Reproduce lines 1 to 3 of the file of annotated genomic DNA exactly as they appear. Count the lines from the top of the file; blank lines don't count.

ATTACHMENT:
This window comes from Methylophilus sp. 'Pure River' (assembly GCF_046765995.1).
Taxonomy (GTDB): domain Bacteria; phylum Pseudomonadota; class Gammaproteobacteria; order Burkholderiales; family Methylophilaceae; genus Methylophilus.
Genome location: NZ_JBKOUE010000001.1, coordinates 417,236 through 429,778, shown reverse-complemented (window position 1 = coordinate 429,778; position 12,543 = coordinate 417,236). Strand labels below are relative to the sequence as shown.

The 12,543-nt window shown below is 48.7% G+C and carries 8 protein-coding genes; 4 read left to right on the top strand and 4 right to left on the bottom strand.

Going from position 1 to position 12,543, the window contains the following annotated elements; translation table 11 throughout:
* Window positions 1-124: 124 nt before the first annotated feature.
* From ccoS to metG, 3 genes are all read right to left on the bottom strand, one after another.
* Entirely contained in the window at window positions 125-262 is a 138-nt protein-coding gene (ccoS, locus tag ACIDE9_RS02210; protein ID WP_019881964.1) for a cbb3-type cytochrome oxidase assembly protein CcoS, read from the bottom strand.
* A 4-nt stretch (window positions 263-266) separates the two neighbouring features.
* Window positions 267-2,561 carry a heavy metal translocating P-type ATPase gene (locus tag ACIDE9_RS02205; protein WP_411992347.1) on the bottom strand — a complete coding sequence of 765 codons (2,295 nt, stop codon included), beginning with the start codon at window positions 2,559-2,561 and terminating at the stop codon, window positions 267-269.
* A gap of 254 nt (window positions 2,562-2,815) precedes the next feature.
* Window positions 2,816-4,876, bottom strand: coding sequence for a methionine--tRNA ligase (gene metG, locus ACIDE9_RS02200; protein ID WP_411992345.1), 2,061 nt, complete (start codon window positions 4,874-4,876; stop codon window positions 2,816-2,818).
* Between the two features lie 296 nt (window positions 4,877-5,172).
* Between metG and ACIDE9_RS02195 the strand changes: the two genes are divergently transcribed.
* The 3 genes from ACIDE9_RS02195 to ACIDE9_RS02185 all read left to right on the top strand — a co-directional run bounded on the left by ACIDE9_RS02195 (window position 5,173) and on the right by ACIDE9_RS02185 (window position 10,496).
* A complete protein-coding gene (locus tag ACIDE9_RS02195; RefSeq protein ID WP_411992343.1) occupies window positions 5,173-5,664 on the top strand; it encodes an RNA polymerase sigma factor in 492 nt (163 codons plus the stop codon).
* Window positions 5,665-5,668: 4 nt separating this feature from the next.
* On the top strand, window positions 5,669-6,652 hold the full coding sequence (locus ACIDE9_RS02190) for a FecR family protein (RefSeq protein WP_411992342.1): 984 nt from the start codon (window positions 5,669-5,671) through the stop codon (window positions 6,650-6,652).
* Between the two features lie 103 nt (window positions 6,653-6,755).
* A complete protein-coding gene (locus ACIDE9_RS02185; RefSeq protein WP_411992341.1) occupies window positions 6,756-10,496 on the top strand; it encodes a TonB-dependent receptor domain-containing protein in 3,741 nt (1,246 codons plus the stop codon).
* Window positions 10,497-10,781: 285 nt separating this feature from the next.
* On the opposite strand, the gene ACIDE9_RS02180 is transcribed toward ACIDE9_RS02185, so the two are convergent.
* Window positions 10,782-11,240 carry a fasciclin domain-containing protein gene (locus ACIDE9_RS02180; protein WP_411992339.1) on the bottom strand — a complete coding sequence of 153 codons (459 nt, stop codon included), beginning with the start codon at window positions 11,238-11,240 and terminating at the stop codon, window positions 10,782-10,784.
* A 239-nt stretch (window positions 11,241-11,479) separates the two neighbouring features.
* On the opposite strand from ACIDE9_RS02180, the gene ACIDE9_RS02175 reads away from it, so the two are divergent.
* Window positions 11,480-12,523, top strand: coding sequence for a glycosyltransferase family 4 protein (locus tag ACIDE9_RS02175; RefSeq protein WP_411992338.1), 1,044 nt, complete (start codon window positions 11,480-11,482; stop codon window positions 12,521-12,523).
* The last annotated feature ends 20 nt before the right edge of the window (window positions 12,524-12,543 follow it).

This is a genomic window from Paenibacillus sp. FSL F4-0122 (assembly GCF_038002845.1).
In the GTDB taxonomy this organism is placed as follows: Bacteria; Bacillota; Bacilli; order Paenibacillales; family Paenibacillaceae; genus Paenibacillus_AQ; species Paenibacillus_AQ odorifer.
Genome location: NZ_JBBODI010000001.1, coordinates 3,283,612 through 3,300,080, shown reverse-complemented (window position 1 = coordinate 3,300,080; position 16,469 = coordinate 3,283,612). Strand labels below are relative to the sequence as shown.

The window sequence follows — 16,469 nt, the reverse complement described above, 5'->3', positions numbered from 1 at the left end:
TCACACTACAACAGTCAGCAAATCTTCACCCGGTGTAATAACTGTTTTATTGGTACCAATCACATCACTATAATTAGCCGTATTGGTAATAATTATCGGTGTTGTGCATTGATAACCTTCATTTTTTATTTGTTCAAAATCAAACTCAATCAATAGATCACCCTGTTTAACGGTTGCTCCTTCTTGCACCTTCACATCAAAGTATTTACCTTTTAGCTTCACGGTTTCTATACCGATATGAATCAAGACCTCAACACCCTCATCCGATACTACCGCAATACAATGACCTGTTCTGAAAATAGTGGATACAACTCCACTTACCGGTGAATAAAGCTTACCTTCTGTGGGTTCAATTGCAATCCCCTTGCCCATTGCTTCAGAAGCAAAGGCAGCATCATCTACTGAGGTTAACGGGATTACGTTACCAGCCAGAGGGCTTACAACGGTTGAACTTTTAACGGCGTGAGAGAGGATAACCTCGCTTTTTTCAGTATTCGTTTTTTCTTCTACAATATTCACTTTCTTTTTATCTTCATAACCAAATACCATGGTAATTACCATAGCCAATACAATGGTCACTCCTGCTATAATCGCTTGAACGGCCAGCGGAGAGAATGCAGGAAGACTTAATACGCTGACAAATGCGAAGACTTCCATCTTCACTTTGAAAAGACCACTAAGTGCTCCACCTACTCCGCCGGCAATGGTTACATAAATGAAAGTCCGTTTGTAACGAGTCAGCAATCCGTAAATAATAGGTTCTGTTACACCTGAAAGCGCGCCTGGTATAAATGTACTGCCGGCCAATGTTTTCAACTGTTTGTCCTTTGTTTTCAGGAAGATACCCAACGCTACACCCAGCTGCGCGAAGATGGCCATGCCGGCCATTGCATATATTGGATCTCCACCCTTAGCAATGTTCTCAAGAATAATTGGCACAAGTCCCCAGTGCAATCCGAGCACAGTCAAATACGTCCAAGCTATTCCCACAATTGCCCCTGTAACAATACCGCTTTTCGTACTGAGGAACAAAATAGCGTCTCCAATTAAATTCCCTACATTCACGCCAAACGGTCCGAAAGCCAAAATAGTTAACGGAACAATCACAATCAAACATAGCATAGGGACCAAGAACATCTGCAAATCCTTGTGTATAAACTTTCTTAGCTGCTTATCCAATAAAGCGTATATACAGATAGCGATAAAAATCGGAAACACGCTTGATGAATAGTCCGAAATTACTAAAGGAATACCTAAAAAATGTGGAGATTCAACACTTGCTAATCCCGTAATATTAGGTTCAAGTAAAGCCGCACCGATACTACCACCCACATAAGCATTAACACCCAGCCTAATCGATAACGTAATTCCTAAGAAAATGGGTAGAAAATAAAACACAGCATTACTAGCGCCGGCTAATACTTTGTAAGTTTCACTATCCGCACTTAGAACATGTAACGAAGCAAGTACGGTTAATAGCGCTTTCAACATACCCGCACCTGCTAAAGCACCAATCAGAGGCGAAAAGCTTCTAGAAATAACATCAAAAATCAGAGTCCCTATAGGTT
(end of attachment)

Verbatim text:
This window comes from Methylophilus sp. 'Pure River' (assembly GCF_046765995.1).
Taxonomy (GTDB): domain Bacteria; phylum Pseudomonadota; class Gammaproteobacteria; order Burkholderiales; family Methylophilaceae; genus Methylophilus.
Genome location: NZ_JBKOUE010000001.1, coordinates 417,236 through 429,778, shown reverse-complemented (window position 1 = coordinate 429,778; position 12,543 = coordinate 417,236). Strand labels below are relative to the sequence as shown.